Back in the early days of the Internet, I remember following some SF/F newsgroups and being utterly baffled by how so many grown women—authors, no less!—would spend a lot of time discussing a show with a really silly name. Why are these adults fans of what sounds like a cheesy show for, at best, teenagers, I wondered. So did Elio, when I told him.
Then I happened to catch part of an episode of said show, being rerun during the day. Something caught my attention and I felt like maybe we should try watching it, but it took a while before I suggested it to Elio. After all, we’d laughed about how silly it must be. But eventually we swallowed our pride and gave it a go.
That show was Buffy the Vampire Slayer and ever since then we’ve been huge fans of Joss Whedon. So when we first heard of The Nevers we were thrilled that there’d be a new Whedon show.
We weren’t wrong to have high expectations. The first six episodes of The Nevers were fantastic, with a great balance between an engaging story and well-rounded, interesting characters. I particularly liked that they did not play too coy with the big questions; even from the first episode I was saying that by the end of this season, the shape of the story will have changed radically. The big reveal of the sixth episode was not something that they tried to completely hide from the viewers, but instead cleverly laid a trail towards. In fact, I think the Maladie swap and her staging her own execution was a bigger surprise than Amalia turning out to be a consciousness from the future placed in the body of a woman of the period.
The final episode of the “mini season” gave us flashbacks to Epitaph One and Epitaph Two, the brilliant epilogues from Dollhouse. Some people have been bothered by similar story elements appearing in both shows, but I really don’t see a problem with that. Many writers like to explore the same themes in different stories and while Whedon managed to finish Dollhouse beautifully thanks to the two wrap-up episodes, it was a show that came to an end too soon and probably left unexplored elements on the table.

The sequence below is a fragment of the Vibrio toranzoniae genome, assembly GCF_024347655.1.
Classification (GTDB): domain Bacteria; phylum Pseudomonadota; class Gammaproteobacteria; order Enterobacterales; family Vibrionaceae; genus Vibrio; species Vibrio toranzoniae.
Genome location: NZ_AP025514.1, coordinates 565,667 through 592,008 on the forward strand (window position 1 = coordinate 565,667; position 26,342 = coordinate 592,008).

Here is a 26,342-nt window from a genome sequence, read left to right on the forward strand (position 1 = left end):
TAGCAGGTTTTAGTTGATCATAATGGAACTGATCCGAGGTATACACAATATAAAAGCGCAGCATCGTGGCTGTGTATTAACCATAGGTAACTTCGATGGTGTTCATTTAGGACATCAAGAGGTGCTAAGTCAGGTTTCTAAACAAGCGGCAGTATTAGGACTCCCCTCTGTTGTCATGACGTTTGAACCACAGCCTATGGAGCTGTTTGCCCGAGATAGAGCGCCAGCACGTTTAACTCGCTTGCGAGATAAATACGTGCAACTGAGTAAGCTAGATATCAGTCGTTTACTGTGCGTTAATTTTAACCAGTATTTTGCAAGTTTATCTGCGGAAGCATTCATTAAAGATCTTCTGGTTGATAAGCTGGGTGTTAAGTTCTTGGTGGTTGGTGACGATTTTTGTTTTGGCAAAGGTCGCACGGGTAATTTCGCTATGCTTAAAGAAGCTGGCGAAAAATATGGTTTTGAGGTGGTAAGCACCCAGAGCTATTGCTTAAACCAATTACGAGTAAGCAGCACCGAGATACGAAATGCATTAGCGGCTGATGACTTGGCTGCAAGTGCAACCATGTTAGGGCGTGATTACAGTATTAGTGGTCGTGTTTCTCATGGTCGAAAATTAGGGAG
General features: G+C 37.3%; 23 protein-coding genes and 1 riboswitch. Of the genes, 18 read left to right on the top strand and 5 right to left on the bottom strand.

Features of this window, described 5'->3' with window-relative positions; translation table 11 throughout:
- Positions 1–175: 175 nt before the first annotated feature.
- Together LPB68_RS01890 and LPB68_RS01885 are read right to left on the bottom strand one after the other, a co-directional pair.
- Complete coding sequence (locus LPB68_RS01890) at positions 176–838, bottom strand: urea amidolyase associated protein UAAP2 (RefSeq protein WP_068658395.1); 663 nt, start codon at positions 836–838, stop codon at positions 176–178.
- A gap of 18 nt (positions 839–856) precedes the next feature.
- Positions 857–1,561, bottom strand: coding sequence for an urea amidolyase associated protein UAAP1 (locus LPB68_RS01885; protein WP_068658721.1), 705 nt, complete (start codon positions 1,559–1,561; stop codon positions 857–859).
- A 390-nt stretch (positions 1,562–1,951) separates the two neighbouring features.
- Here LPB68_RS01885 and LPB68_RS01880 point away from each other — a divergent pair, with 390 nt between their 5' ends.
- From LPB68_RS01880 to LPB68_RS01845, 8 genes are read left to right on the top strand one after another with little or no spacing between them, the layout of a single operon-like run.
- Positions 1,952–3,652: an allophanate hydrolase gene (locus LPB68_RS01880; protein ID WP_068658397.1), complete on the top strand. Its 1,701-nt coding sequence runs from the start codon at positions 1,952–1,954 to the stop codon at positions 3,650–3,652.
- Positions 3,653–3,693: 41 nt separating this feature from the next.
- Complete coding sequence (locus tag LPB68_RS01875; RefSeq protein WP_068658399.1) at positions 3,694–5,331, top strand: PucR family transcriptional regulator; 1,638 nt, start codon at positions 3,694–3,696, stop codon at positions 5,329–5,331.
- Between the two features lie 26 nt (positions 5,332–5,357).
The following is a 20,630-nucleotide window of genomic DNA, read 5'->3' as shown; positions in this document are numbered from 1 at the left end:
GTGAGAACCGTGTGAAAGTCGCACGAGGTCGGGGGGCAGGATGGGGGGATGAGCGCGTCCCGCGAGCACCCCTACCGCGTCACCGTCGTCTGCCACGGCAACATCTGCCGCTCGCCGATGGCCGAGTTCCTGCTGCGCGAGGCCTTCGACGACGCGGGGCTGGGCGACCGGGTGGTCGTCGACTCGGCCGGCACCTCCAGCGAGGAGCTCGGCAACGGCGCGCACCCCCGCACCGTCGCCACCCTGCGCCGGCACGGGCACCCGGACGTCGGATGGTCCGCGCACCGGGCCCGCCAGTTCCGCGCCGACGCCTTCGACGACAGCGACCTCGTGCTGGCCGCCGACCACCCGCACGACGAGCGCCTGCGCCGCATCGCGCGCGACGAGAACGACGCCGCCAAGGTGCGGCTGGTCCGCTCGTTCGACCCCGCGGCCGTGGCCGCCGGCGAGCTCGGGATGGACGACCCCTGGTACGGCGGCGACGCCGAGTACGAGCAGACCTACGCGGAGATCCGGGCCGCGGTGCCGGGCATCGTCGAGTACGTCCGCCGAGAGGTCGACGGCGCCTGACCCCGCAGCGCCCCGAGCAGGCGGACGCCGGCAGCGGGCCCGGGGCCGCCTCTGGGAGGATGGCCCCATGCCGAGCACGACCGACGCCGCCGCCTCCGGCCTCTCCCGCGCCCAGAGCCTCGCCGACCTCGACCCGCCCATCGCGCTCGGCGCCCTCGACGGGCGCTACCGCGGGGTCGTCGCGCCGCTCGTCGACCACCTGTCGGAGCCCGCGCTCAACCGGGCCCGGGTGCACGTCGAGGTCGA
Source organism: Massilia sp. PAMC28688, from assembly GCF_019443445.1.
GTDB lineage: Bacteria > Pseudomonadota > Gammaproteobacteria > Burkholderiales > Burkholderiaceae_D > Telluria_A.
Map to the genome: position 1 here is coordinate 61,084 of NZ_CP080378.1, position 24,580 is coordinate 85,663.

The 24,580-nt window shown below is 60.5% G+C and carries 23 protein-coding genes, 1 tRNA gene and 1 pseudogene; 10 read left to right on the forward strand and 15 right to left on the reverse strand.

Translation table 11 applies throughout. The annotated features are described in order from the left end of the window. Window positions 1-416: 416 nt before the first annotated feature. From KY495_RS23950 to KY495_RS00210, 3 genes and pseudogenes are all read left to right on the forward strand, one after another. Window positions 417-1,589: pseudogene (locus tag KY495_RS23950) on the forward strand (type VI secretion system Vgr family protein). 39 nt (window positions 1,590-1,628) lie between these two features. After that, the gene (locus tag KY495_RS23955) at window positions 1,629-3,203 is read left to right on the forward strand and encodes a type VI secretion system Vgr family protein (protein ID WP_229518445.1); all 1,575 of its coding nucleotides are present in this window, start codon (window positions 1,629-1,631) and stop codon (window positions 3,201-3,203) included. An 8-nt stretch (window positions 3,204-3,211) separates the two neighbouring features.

Unfortunately, The Nevers could easily meet a similar fate. Or rather, in one sense it already has. The fact that Whedon is no longer helming the show almost made me decide against watching it at all since I am dreading the idea of something like this being finished by another creator. How good would Babylon 5 have been if JMS had left after a season, even if he’d left plans and notes behind? But, the previews were so tempting that I couldn’t keep from watching. I am glad I did, but I am very concerned about the show’s future. Will it even continue? And if so, will we be getting the true story from someone else or will it be like The Wheel of Time after Jordan’s death? Or The Secret World without Ragnar Törnqvist? Some of the interviews with the actors following the sixth episode have not been encouraging in this regard, as they have spoken of not being sure if things they had learned about their characters still would come into play under the new showrunner.
Ultimately, it is a damn shame we’ll not see this finished as intended. If HBO had any sense they would bring Whedon back. The uproar about him has been senseless. He’s not a criminal of any kind. He may have been something of an asshole towards some people on projects 20 years ago (I am not counting the Justice League movie, it seems clear everyone was on unhappy from the start of the reshoots), but if people are fine with working with him, as the cast and crew of The Nevers clearly seem to have been, what’s the issue? None at all, as far as I am concerned, in case you were wondering.